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Easy solution: keep busy and make sure your resume reflects it.
Blackballing candidates with large gaps in work history (recent or
earlier) is nothing new. Take a class, volunteer for your church or
kid's school, maintain an active blog, and by all means put your name
out there as someone available for contract work.
Visibility is paramount and is proof that you have been keeping your
skills sharp. Honestly, if I saw a gap of 6+ months with no
explanation other than "laid off" or "job hunting", I'd think twice
about hiring that person as well. Gaps like this speak volume about
initiative, whether or not that message is true. Make sure you stay
active in some manner and make your resume reflect it!
On Wed, Oct 27, 2010 at 4:02 PM, Ken Poshedly <poshedly -at- bellsouth -dot- net> wrote:
> Just thought I'd jump in with news of a story which appeared a few weeks ago
> here in the Atlanta Journal Constitution that companies are now specifically
> stating in their want-ads that those out of work for at least 6 months need not
> bother applying for job openings. They cite lack of new job skills and it's all
> legal. Even the companies that don't openly state it do admit to doing this. So
> rather than go for skills and experience, these conpanies go for the jugular.
> In today's AJC is a story that many companies now screen potential new hires by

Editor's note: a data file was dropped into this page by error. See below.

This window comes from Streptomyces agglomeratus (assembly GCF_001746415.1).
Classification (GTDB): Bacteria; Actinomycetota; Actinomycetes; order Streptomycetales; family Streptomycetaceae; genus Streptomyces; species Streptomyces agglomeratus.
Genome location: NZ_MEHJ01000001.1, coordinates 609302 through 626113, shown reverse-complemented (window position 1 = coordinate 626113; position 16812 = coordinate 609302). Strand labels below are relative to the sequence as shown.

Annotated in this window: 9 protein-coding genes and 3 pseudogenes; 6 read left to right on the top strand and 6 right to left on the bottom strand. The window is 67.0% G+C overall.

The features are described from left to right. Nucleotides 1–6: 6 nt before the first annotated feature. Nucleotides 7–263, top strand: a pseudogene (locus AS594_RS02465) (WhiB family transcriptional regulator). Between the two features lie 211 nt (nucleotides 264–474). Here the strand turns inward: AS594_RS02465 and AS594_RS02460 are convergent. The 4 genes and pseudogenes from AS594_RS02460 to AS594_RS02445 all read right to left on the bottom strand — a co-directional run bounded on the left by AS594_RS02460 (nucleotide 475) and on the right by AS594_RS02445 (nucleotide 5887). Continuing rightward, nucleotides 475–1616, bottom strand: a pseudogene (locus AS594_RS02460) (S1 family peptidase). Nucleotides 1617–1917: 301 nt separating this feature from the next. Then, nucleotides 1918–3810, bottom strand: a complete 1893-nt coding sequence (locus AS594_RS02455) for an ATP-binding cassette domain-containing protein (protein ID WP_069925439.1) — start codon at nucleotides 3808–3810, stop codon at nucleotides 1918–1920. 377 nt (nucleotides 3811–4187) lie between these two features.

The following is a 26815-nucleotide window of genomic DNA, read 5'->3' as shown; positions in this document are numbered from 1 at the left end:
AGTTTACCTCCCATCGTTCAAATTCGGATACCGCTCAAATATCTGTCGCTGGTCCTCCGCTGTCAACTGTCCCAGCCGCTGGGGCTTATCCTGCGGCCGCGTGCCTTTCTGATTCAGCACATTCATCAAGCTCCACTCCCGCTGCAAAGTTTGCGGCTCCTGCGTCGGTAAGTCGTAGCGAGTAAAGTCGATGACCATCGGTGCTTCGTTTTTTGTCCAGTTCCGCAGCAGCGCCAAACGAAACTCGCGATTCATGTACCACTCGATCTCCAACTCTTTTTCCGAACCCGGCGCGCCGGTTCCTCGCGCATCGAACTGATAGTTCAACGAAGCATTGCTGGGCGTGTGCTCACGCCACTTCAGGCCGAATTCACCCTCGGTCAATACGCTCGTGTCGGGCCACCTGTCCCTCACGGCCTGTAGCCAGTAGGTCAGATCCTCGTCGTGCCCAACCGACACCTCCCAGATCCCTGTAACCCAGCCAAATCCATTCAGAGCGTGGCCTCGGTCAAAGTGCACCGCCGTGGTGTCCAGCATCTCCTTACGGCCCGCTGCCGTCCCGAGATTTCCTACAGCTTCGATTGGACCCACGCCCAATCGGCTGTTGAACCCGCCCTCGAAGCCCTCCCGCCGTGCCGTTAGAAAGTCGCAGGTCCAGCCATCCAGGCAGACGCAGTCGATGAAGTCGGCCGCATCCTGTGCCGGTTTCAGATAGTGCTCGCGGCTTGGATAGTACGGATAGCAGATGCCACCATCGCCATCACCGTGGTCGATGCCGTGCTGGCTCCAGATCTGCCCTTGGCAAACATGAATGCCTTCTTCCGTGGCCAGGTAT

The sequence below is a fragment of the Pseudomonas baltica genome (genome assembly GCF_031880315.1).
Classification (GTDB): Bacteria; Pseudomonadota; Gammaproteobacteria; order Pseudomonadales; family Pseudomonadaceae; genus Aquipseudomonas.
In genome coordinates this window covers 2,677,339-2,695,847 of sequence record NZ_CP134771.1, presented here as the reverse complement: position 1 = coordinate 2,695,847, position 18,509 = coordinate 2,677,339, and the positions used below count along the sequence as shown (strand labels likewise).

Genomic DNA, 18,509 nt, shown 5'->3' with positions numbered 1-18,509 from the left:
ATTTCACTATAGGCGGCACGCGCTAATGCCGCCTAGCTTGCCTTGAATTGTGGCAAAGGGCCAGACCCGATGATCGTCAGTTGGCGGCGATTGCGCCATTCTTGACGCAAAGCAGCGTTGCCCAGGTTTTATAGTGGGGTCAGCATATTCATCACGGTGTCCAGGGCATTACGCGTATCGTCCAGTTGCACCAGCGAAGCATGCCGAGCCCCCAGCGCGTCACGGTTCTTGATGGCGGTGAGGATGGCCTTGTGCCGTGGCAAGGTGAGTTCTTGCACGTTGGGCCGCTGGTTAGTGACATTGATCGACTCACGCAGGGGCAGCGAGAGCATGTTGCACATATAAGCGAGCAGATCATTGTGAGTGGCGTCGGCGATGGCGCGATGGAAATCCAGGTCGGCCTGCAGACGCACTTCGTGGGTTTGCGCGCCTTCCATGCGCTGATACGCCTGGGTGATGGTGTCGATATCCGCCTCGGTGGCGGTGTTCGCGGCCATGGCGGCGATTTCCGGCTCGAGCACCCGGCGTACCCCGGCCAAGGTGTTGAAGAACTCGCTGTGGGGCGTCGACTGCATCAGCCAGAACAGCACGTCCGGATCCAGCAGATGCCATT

> checking their credit. While it may seem appropriate if the job is highly
> financial, many question why check the credit of a potential broom-pusher?
> Companies claim it indicates the "character" of those applying.
> So . . . those out of work for a year through absolutely no fault of their own
> and are behind on their mortgage are blackballed so they can't recover and get
> current on that mortgage so the cycle continues. And again, it's all legal.
> For those of you who seem to have no or little problems finding work, are
> already sitting pretty, and say "I wouldn't work for them anyway," this is big
> news here where the state unemployment rate is 10.6 percent.
> Yeah, there are tech writing jobs, and I'm lucky to have mine (though the
> round-trip commute each day is 106 miles), but when you're faced with thse two
> handicaps, it gets even tougher.
> -- Kenpo
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